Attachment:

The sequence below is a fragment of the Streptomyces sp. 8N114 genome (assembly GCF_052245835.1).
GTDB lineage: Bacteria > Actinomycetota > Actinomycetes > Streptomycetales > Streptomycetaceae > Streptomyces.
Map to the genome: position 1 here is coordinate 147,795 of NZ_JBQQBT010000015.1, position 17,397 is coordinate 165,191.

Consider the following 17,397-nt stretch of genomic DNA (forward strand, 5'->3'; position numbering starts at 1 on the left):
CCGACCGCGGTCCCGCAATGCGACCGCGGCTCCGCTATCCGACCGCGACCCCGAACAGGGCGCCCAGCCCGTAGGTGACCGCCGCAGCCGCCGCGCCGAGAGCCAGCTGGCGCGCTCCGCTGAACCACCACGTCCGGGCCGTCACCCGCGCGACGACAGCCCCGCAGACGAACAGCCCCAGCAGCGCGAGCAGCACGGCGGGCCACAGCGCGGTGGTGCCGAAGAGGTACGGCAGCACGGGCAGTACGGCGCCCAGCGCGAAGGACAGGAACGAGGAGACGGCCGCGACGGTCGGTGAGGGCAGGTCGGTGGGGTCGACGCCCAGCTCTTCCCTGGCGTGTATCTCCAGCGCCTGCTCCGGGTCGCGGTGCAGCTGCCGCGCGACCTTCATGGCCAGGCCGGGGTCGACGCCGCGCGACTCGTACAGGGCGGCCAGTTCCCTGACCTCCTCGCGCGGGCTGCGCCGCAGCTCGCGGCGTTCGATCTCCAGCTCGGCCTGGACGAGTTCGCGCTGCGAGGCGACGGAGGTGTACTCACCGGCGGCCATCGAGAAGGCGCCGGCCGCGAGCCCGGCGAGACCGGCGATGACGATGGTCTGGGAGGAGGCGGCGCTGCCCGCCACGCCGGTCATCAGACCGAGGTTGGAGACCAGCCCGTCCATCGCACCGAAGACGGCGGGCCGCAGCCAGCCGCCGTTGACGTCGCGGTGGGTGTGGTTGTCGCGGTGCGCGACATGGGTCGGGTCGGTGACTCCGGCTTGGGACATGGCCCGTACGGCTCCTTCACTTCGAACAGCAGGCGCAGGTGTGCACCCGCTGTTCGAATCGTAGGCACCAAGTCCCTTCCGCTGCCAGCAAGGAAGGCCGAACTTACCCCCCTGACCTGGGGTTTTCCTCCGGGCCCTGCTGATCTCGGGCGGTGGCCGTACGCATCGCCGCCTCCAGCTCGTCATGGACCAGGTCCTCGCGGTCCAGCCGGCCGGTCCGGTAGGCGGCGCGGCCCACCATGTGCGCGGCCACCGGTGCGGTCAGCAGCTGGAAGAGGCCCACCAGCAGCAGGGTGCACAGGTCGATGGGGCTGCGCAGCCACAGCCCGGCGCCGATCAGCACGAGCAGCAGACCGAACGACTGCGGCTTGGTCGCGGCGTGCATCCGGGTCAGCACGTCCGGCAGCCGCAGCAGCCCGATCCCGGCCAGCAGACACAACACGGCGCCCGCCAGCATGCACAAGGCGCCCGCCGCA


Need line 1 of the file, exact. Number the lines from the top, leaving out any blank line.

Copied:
The sequence below is a fragment of the Streptomyces sp. 8N114 genome (assembly GCF_052245835.1).